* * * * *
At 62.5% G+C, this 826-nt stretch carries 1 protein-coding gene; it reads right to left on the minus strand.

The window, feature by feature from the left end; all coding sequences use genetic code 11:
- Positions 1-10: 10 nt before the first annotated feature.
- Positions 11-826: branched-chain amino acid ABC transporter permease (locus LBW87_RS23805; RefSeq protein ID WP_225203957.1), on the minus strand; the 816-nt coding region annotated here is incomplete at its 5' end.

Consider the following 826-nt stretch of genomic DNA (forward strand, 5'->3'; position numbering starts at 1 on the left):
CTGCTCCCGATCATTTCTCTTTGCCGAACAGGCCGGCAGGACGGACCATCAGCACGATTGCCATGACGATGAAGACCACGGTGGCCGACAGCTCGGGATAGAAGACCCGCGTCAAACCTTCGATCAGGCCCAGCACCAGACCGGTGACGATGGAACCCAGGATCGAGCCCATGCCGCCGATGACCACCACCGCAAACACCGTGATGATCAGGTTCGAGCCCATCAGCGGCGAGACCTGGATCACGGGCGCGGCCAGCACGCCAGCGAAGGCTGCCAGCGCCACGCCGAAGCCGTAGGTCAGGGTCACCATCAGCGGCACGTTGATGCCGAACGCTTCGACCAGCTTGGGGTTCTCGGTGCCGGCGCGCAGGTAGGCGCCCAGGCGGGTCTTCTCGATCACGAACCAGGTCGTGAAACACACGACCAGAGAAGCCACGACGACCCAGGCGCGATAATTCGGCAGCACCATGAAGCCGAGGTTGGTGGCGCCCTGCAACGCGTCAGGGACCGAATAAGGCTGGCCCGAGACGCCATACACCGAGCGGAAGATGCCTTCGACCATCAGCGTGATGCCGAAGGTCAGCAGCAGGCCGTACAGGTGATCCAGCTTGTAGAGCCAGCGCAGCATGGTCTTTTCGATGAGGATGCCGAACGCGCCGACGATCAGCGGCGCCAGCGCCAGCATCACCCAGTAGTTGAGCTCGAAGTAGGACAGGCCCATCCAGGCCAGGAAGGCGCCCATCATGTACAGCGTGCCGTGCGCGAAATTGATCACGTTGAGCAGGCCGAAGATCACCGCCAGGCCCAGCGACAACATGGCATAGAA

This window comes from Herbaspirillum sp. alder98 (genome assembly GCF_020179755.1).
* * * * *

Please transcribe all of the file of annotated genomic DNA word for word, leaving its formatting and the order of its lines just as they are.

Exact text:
At 62.5% G+C, this 826-nt stretch carries 1 protein-coding gene; it reads right to left on the minus strand.

The window, feature by feature from the left end; all coding sequences use genetic code 11:
- Positions 1-10: 10 nt before the first annotated feature.
- Positions 11-826: branched-chain amino acid ABC transporter permease (locus LBW87_RS23805; RefSeq protein ID WP_225203957.1), on the minus strand; the 816-nt coding region annotated here is incomplete at its 5' end.

Consider the following 826-nt stretch of genomic DNA (forward strand, 5'->3'; position numbering starts at 1 on the left):
CTGCTCCCGATCATTTCTCTTTGCCGAACAGGCCGGCAGGACGGACCATCAGCACGATTGCCATGACGATGAAGACCACGGTGGCCGACAGCTCGGGATAGAAGACCCGCGTCAAACCTTCGATCAGGCCCAGCACCAGACCGGTGACGATGGAACCCAGGATCGAGCCCATGCCGCCGATGACCACCACCGCAAACACCGTGATGATCAGGTTCGAGCCCATCAGCGGCGAGACCTGGATCACGGGCGCGGCCAGCACGCCAGCGAAGGCTGCCAGCGCCACGCCGAAGCCGTAGGTCAGGGTCACCATCAGCGGCACGTTGATGCCGAACGCTTCGACCAGCTTGGGGTTCTCGGTGCCGGCGCGCAGGTAGGCGCCCAGGCGGGTCTTCTCGATCACGAACCAGGTCGTGAAACACACGACCAGAGAAGCCACGACGACCCAGGCGCGATAATTCGGCAGCACCATGAAGCCGAGGTTGGTGGCGCCCTGCAACGCGTCAGGGACCGAATAAGGCTGGCCCGAGACGCCATACACCGAGCGGAAGATGCCTTCGACCATCAGCGTGATGCCGAAGGTCAGCAGCAGGCCGTACAGGTGATCCAGCTTGTAGAGCCAGCGCAGCATGGTCTTTTCGATGAGGATGCCGAACGCGCCGACGATCAGCGGCGCCAGCGCCAGCATCACCCAGTAGTTGAGCTCGAAGTAGGACAGGCCCATCCAGGCCAGGAAGGCGCCCATCATGTACAGCGTGCCGTGCGCGAAATTGATCACGTTGAGCAGGCCGAAGATCACCGCCAGGCCCAGCGACAACATGGCATAGAA

This window comes from Herbaspirillum sp. alder98 (genome assembly GCF_020179755.1).